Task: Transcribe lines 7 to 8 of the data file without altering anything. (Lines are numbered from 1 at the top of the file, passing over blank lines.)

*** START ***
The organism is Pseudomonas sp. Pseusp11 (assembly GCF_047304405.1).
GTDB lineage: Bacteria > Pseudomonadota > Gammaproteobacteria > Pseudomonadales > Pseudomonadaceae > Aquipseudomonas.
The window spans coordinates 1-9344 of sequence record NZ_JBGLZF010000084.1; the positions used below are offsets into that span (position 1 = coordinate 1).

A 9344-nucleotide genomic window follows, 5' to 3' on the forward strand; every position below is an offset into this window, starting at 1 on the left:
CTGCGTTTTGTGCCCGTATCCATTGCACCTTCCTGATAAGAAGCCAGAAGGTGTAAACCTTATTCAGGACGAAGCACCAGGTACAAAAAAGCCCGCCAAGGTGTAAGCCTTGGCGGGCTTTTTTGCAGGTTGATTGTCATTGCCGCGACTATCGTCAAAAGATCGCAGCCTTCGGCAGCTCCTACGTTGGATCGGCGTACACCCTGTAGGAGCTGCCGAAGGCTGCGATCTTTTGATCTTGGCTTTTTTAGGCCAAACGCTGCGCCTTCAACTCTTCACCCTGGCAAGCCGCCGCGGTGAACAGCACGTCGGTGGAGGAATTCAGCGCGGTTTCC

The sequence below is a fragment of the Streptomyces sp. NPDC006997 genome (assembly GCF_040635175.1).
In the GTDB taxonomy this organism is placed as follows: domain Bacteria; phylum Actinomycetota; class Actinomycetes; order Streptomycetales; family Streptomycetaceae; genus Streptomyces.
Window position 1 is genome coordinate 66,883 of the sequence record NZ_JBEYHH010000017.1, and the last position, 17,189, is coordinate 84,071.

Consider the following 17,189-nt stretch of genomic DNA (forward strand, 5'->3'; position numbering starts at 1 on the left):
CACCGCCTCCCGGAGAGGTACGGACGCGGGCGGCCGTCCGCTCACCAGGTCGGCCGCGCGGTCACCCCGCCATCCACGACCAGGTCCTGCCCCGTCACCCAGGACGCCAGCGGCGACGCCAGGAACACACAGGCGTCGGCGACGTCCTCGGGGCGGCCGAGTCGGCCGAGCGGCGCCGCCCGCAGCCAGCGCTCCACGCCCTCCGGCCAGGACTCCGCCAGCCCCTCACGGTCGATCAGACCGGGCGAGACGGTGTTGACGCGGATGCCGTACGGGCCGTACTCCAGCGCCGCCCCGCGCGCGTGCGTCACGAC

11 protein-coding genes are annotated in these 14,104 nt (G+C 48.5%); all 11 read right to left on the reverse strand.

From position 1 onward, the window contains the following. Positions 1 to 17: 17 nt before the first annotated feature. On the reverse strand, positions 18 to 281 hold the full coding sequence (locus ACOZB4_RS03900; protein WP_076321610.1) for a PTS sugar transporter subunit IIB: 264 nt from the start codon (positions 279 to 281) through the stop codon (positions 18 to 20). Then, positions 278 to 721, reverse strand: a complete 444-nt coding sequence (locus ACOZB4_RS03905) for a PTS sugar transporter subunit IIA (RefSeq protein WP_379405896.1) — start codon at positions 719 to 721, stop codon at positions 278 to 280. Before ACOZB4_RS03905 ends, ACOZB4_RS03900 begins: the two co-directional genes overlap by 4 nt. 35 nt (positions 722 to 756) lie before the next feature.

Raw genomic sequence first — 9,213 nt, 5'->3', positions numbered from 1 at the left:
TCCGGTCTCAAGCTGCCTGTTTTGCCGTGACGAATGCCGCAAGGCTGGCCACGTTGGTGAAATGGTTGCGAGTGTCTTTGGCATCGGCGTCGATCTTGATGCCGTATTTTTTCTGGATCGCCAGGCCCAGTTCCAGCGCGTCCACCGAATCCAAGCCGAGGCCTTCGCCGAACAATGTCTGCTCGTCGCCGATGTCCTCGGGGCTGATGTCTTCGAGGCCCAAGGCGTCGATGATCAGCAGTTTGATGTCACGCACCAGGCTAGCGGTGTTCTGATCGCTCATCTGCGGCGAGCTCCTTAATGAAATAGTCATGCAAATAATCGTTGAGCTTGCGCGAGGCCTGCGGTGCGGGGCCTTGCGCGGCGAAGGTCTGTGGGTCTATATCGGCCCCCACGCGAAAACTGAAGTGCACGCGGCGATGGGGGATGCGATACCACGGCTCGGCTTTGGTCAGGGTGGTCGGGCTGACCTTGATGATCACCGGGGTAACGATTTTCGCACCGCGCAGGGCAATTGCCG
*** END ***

In the GTDB taxonomy this organism is placed as follows: domain Bacteria; phylum Actinomycetota; class Actinomycetes; order Streptomycetales; family Streptomycetaceae; genus Streptomyces.
Window position 1 is genome coordinate 66,883 of the sequence record NZ_JBEYHH010000017.1, and the last position, 17,189, is coordinate 84,071.